“Let our family expand to millions and billions, but let’s never compromise on the love and care for each person…” – Radhanath Swami (Address to the Radha Gopinath community leaders on his 62nd birthday, in Mumbai, on December 7, 2012)
What does it take for a spiritual community to sustain through the thick and thins, the ups and downs, of this material world? In an age characterized by rampant quarrel and hypocrisy, it’s a veritable challenge to establish and maintain a community based on spiritual principles. The Shri Shri Radha Gopinath mandir community in downtown Mumbai was established with a group of fifty to hundred devotees in 1986, and since the last twenty six years, the community has grown to more than eight thousand, including the satellite centres that have expanded in Maharashtra.
The interesting and heartening feature of this growth is that more than ninety per cent of the original members of the community are still actively practising spiritual life, and rendering services through various outreach projects initiated by the community.
Tolerance and appreciation brings unity
For relationships, both at the individual and community level, to be maintained in the long run, lot of emphasis is placed on tolerance; each member is different and emphasis is often placed on the need to tolerate and respect each other. However the most critical factor for healthy relationships is that not only we tolerate but also appreciate our differences; this appreciation brings unity in diversity.
When Radhanath Swami began the community, there was practically a war amongst the householders and the renunciants. Lot of misunderstanding and hatred was fuelled by some political elements. However, by the grace of Lord, these people moved away, unable to stand against the strong culture of community-based spiritual practises, where members lived by common commitment to spiritual sadhana, discipline and services.
Need to abandon pride
A spiritual leader works diligently to abandon pride; the process of spiritual leadership gives paramount importance to being humble. During the initial struggles of the Mumbai community what gave members hope was to see the materially wealthy Hrishikesh Mafatlal, and his driver chanting and praying together in the temple, holding hands in kirtan. This is significant because many Indians are status conscious, and Mafatlal in the late 1980s was a household name in India. Such treatment of a menial driver as one’s own friend and brother by Mafatlal filled many people’s hearts with hope; Radhanath Swami says this convinced him then that spiritual leadership has future here because the principle of humility and unity is the foundation.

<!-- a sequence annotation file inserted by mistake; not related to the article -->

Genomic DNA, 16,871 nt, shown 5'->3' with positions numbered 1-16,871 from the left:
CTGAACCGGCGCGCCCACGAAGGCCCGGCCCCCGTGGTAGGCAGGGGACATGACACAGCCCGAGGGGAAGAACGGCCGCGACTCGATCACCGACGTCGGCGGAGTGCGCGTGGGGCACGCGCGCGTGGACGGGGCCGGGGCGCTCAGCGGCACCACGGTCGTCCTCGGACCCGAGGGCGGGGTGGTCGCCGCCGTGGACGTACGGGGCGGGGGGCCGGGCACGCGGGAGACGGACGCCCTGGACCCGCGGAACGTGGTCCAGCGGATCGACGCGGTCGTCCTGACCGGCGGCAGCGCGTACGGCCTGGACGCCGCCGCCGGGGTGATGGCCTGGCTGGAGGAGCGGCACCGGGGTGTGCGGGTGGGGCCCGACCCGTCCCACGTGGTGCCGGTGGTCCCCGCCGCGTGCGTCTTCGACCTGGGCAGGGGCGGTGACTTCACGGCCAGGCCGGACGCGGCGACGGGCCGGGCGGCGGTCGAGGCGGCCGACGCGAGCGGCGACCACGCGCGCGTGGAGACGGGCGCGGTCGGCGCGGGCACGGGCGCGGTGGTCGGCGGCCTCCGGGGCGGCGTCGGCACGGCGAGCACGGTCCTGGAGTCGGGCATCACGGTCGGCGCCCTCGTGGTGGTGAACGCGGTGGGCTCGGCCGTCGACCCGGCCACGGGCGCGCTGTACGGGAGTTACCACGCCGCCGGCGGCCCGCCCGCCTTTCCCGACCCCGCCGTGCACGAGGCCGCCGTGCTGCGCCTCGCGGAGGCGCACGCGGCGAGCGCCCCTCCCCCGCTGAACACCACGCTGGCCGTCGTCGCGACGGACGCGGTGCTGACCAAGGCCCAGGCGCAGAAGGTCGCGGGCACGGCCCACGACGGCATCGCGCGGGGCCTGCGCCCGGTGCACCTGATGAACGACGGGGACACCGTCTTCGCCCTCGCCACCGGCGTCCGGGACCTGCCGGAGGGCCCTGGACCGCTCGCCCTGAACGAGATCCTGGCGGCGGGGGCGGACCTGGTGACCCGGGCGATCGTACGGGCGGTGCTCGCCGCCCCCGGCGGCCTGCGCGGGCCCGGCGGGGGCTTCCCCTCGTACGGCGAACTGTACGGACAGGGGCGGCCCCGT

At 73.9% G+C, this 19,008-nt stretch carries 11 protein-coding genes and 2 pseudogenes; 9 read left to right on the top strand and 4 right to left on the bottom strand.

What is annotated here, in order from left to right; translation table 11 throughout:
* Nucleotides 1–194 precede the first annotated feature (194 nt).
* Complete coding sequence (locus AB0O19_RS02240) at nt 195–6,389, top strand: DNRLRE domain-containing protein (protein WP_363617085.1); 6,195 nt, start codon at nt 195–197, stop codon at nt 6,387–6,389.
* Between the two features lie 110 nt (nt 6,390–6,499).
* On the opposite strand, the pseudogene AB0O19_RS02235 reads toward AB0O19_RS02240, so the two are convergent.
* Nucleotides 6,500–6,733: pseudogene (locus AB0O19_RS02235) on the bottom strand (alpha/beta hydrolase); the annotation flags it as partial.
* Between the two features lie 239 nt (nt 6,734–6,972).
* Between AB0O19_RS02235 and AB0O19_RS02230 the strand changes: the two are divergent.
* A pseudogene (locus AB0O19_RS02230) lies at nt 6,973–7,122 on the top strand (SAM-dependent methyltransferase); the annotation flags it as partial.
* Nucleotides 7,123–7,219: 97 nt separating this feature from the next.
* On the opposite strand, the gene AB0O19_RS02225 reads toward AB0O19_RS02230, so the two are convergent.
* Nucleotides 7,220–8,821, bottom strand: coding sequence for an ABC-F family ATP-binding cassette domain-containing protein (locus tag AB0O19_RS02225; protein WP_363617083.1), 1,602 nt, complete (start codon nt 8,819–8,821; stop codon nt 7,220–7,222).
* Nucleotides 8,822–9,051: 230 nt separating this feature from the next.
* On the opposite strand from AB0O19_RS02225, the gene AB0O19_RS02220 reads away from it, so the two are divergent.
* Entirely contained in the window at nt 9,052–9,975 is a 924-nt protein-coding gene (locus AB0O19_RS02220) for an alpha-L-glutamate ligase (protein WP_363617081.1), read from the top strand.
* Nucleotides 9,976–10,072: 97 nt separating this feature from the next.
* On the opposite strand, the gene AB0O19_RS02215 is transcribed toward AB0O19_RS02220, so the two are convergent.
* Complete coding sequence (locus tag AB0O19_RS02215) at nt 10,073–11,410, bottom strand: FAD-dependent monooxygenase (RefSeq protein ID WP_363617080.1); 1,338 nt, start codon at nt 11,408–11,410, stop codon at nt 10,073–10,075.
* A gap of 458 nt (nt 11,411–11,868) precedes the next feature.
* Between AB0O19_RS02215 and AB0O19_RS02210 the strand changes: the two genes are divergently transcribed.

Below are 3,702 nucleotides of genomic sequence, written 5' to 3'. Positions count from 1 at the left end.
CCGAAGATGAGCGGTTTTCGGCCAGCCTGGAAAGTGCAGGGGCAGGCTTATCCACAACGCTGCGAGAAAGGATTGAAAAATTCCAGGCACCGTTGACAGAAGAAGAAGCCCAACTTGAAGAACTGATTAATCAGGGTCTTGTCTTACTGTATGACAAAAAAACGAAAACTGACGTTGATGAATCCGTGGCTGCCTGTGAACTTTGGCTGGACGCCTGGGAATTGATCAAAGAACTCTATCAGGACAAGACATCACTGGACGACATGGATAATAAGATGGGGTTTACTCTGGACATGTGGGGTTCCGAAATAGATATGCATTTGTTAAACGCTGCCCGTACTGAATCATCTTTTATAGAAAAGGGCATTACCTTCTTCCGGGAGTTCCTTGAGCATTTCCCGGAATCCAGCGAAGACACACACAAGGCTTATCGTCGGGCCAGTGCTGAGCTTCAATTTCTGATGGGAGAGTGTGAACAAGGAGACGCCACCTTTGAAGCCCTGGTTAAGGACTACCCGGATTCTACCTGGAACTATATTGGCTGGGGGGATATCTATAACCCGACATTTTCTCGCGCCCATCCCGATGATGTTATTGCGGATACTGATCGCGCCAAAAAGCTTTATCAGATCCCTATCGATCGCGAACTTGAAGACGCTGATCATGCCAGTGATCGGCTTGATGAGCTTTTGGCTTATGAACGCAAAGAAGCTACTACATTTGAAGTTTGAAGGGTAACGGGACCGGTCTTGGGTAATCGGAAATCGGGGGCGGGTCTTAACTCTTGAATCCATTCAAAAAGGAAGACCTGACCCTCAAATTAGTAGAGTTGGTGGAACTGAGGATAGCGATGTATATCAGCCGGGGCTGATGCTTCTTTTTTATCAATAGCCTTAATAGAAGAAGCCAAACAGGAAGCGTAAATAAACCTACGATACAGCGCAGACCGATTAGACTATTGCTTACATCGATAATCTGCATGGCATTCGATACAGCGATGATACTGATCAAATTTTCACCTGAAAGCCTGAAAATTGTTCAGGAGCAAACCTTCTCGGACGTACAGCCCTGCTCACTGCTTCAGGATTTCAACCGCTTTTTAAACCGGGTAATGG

Amongst the brahmacharis, the renounced order, there are many scholars and PhDs staying at the Mumbai ashram; yet, all of them respect their leader who is a simple man from the small Indian town of Belgaum. Although he isn’t a great scholar, his goodness as a practising spiritualist, his love and compassion, has been recognized and he has emerged as a natural leader of the community.
Institution v/s family
At Bhaktivedanta Hospital, one of the outreach projects of the community, the director was requested to step down and be the head of the ailing spiritual care department. Without any hesitation, he immediately relinquished his high post, and this natural humility of the leader shocked many sceptics. The highly qualified doctors serving in the hospital take lunch with the housekeepers, and thus they maintain the spirit of simplicity and unity.
The principle for any spiritual community is ‘we are not an institution but a family’; the institution is important but it has the essential service of facilitating love and trust because ultimately, we are a family. This has always been the appeal, hope and prayer of Radhanath Swami.
Harmonizing our differences to protect each other
The Mumbai community has seen so much magic in terms of projects and success, yet the foundation of all of this has been the unifying principle of humility and cooperation. Radhanath Swami often quotes the fifteenth century apostle of love of God, Lord Chaitanya Mahaprabhu, who taught that all wealth of the whole universe is not as valuable as one sincere spiritual practitioner. Spiritual leadership implores all to not lose sight of this vision.
Radhanath Swami offers invaluable wisdom, “Material life with all its glamour has no substance. As long as we allow false ego to rise in our hearts, we stand alone in this world and the temptations and fears of this world are beyond us. Therefore we need each other and we really need to harmonize our differences; only then nothing can break us.
“In the path of spirituality alone there is beauty, for it’s real. Let our family expand to millions and billions, but let’s never compromise on the love and care for each person as a soul, part and parcel, dear to God. In this mood let’s aspire to be the servant of servant of all.”Google+